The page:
write start badgeI have some stray housekeeping (returning papers, filing, etc.) that keeps my finish something goal from being completely cleared off my desk but, overall, I met my goal.

How are you doing with yours?

Most readers and friends I have talked to are working on their Week 1 project throughout the month (or even the year) — and really, none of us want to finish just one thing. As soon as I have time, I’ll work in finishing my grad school apps and getting stories out, not to mention those novel revisions. So we’ll continue to trade insight on what works.

Do share your thoughts in the comments.  What are you working on finishing?  Do any of these strategies ring true for you?  Or are there others that help you finish your projects?

Have any of you decided to completely drop a project from your to-do list?

If you have blogged about this challenge, please share a link to my original post (so people can read the challenge) and post a link to your blog here in the comments so we can read what you are up to!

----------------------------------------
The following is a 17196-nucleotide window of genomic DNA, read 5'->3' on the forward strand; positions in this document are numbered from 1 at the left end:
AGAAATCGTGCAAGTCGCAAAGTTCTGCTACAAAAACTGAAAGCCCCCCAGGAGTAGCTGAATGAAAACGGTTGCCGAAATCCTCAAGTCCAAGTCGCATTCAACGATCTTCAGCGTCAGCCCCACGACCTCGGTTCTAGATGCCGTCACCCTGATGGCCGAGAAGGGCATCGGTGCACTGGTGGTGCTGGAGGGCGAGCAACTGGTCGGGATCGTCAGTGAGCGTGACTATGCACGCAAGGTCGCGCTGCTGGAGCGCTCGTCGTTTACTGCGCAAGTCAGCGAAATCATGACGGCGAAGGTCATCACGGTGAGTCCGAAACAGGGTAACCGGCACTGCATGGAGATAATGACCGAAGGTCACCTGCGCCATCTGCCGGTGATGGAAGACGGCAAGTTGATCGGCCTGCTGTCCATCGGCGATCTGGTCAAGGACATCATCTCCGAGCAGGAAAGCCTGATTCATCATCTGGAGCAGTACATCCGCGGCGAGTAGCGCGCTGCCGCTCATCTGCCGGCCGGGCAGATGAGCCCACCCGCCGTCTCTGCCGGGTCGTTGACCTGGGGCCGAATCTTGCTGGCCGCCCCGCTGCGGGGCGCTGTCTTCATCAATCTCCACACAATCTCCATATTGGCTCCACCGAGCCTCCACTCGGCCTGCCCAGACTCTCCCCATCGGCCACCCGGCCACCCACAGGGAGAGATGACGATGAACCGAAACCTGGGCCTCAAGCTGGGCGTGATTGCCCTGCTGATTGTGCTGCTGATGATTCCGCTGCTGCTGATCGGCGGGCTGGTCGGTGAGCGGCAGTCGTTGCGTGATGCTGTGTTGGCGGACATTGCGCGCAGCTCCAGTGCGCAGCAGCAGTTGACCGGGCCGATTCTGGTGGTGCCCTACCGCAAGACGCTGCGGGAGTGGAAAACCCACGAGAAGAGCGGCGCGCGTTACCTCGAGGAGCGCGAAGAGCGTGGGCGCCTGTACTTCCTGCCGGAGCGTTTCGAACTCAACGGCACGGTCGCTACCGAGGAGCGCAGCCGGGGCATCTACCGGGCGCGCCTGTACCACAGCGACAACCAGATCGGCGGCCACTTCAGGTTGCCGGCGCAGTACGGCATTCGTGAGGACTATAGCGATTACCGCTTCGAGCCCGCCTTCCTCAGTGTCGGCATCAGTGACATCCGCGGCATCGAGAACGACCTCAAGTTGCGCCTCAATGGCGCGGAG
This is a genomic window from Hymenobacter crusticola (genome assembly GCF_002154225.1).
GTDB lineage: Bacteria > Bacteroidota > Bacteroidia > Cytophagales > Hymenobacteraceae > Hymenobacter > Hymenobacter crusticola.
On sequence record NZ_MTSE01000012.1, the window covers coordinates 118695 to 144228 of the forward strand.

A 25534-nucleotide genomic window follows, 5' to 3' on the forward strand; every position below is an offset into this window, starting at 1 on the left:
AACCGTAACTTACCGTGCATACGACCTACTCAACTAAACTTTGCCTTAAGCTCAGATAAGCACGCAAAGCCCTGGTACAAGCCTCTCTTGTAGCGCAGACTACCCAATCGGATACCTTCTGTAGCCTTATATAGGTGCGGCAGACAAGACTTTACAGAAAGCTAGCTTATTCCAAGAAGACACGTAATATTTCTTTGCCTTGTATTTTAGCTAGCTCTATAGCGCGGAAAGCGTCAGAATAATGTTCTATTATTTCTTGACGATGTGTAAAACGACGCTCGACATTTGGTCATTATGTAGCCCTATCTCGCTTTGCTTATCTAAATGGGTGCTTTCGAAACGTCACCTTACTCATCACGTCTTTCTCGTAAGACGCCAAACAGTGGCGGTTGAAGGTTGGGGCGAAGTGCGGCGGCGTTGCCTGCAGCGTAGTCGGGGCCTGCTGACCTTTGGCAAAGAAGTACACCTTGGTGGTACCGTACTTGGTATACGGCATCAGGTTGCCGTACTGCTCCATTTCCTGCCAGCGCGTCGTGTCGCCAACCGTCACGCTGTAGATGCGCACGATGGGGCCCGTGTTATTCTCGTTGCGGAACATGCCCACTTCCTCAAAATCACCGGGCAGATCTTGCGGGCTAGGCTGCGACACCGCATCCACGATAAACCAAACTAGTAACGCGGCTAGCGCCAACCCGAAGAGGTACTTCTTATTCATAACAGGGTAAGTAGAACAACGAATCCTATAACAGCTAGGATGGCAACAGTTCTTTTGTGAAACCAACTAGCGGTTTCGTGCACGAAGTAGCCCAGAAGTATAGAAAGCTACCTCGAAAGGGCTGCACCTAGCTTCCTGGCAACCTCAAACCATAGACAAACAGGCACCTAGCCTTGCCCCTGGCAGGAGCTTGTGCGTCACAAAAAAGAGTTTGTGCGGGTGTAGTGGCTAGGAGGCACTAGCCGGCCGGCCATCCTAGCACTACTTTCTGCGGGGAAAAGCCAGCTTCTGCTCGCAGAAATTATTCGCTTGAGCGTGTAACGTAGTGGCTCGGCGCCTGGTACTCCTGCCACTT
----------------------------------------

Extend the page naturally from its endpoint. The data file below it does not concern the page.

Next up will be kick-off of Week 2: Start Something. Think about a project you need to get started — mine will be the lit mag.

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January Challenge: 15 Strategies for Finishing Work

write start badgeOn Thursday, I posted the kick-off for the January Challenge Week 1: Finish Something.

If you’ve missed prior posts: the January Challenge: Finish, Start, Improve, Plan attacks our 2013 goals and resolutions by focusing one week at a time.  Week 1 (that’s now) finish one thingWeek 2 start something, Week 3 improve something and Week 4 evaluate and plan where to go next.  Participate at any time — see the end of this post on how to get started.

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The goal this week is to finish one thing.  Today’s post trades notes on the successes and challenges we are encountering, as well as 14 key strategies for getting this goal done. (Thursday’s post gave strategies for breaking the project into manageable steps, getting ahold of any missing materials and otherwise addressing obstacles that keep you from getting started — head there if you need help with those first.)

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Week 1: How Are We Doing?